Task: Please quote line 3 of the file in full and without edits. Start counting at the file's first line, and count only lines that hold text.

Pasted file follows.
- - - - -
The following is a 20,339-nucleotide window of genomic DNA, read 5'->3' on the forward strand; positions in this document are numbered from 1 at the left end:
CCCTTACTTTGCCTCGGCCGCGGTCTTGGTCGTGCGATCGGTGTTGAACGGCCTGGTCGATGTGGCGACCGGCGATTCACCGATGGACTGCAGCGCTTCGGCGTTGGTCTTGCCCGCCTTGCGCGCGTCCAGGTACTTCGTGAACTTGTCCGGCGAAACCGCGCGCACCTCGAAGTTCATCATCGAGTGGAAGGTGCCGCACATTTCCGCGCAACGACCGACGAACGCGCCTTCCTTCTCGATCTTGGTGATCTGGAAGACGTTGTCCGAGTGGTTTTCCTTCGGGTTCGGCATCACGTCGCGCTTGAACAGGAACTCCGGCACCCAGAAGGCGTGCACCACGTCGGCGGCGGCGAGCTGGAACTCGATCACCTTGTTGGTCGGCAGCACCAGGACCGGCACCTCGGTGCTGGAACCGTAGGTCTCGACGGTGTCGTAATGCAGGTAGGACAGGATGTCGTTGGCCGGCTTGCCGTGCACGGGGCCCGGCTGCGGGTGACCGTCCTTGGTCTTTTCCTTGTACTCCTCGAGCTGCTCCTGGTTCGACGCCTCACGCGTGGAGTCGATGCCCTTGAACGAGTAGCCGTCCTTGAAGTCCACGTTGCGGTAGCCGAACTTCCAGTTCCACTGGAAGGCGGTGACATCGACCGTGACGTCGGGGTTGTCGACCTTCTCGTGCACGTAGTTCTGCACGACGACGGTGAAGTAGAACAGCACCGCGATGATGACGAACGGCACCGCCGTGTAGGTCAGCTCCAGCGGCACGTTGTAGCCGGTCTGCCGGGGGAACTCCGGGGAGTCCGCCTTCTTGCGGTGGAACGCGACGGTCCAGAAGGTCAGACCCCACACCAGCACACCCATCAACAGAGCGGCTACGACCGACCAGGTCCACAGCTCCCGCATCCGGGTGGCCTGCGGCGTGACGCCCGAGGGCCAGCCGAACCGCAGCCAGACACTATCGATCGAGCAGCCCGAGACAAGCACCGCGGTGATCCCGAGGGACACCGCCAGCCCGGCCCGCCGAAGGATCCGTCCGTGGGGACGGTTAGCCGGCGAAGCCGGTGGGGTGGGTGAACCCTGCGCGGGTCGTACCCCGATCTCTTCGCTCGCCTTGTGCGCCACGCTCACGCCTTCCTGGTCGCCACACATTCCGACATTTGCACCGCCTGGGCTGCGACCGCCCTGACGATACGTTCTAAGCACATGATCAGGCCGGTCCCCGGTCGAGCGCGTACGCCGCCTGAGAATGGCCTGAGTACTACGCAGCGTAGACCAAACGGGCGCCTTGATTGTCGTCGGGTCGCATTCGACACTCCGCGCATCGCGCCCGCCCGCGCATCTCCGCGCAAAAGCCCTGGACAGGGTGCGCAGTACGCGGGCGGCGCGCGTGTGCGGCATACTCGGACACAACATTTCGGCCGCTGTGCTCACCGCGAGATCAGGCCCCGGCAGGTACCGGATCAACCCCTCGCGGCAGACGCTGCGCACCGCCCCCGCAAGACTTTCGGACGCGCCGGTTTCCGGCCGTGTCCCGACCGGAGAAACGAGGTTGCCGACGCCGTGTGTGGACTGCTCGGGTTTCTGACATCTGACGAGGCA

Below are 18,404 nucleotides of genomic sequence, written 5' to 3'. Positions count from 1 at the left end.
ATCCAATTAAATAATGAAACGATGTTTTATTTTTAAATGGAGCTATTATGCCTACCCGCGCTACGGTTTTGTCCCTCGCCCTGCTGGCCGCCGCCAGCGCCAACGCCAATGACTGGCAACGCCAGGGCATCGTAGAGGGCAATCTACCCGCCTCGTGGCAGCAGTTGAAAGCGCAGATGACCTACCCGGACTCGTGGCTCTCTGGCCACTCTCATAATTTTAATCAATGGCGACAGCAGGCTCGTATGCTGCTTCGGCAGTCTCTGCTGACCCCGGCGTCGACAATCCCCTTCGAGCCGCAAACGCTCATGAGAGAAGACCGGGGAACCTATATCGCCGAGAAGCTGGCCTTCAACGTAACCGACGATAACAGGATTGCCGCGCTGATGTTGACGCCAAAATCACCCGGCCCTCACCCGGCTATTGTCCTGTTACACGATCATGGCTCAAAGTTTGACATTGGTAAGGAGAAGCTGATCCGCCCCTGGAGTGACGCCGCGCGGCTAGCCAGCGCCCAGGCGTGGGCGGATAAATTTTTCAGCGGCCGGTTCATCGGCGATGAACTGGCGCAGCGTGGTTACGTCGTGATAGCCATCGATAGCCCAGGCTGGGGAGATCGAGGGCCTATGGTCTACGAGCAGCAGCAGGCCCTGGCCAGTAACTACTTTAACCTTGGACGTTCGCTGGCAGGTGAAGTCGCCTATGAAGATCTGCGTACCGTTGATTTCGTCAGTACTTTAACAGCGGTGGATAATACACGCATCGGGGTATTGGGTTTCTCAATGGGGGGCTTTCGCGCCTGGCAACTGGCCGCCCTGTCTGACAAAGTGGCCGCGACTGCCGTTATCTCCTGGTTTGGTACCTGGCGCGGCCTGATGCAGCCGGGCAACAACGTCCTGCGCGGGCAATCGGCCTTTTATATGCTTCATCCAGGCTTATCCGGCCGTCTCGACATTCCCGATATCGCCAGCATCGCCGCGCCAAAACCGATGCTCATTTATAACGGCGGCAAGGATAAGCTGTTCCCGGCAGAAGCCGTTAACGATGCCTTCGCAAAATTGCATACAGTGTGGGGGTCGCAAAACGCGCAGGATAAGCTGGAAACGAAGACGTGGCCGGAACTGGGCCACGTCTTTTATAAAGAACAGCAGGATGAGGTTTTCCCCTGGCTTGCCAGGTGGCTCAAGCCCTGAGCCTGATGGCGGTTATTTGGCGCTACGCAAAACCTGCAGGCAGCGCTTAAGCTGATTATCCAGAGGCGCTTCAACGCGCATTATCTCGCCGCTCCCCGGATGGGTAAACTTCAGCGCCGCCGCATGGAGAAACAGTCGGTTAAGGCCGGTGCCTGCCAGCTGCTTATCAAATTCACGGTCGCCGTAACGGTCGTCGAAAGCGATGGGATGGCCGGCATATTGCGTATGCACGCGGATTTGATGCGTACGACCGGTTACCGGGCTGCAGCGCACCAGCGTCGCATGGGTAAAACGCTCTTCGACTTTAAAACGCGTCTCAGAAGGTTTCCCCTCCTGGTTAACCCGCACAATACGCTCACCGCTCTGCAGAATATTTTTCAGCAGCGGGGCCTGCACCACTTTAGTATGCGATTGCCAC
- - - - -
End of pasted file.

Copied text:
Below are 18,404 nucleotides of genomic sequence, written 5' to 3'. Positions count from 1 at the left end.